Early identification is critical in providing men with a fighting chance against prostate cancer. All men are at risk for prostate cancer, but many variables might raise your chances of being detected.
Your Prostate Cancer Risk
Age, family history, ethnicity, and nutrition are the most important risk factors for getting prostate cancer.
Do any of the following apply to you?
- I have a family history of prostate cancer
- I am Black or African-American
If you responded yes to any of these questions, you might be at a greater risk of developing prostate cancer.
However, the absence of any of these risk factors does not imply immunity. All men are at risk of developing prostate cancer.
Continue reading to find out more about your risk and what measures you may take.
Prostate cancer risk increases considerably as men age.
Men in their 40s should begin discussing prostate cancer risk and testing options with their physicians, and even earlier if they have other risk factors.
Most males with prostate cancer are over 50, and a sizable proportion is over 65. However, aggressive prostate cancer has occurred in men in their twenties.
History of Prostate Cancer in the Family
Some men have a hereditary susceptibility to prostate cancer.
A male with at least one close relative who has had the illness has double the chance of developing the condition as the general population.
Certain genes and gene mutations have been found that increase a man’s chance of acquiring prostate cancer (BRCA 1, BRCA 2, DNA mismatch repair genes, and others).
It is believed that hereditary gene alterations cause 10% of all prostate tumors. The prevalence of prostate cancer in distant relatives on both sides of a 20-year-old man’s family may help predict whether he will acquire the illness.
Black males are 1.7 times more likely than white men to have the illness and 2.1 times more likely to die from it. Prostate cancer is 73% more common in non-Hispanic Black men than non-Hispanic white men.
Chemical Exposure and Veterans
Chemical and defoliant exposure may increase the incidence and severity of prostate cancer. Veterans are about twice as likely as guys who have never served in the military to be diagnosed with prostate cancer.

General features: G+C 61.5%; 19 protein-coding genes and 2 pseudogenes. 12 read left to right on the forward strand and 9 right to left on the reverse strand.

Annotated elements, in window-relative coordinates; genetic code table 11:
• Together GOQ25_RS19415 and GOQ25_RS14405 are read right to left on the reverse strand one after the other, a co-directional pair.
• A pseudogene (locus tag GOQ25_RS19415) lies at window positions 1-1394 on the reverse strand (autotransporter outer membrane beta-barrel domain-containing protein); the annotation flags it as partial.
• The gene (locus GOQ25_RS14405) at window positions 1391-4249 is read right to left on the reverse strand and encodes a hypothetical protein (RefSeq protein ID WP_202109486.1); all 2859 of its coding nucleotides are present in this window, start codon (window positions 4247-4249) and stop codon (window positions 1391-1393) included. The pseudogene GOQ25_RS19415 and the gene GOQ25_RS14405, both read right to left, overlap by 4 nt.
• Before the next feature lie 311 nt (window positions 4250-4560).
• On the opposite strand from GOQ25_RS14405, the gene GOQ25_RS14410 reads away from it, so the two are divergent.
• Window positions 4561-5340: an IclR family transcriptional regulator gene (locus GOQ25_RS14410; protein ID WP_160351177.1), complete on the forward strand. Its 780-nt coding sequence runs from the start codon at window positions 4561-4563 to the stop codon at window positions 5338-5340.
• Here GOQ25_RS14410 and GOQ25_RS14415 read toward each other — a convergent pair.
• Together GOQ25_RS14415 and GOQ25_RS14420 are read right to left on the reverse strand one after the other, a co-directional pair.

Farmers and other young men who deal with huge quantities of pesticides are at an elevated risk, as are those who are regularly exposed to metal cadmium, such as welders, battery producers, and rubber workers.
There is evidence that firemen are likewise more vulnerable.
Additional Risk Factors
Obesity may be linked to a modest increase in prostate cancer risk.
Obesity is defined as having a body mass index (BMI) of 30 or above, according to the World Health Organization.
Obesity has been linked to prostate cancer aggressiveness in many studies.
One study indicated that obesity might be more strongly associated with prostate cancer risk in Black males than in white men.
Compared to men of normal weight at the time of diagnosis, the chance of dying from prostate cancer is more than doubled in obese men.
Obese men with prostate cancer are also almost four times more likely to have their cancer spread beyond the prostate.
Fortunately, regular physical activity and exercise have a good influence on health and prostate cancer. Men who walk the equivalent of one to three hours per week had an 86% decreased chance of aggressive prostate cancer.
Is it Possible to Avoid Prostate Cancer?
Although no one knows how to avoid prostate cancer, a healthy lifestyle may be beneficial, especially in your 20s.
Being overweight may raise your chances of being diagnosed with aggressive (prone to spread) or advanced prostate cancer (cancer that has spread outside the prostate).
Establishing nutritive eating habits in your 20s and being active may help you maintain a healthy weight and prevent prostate cancer further down the road.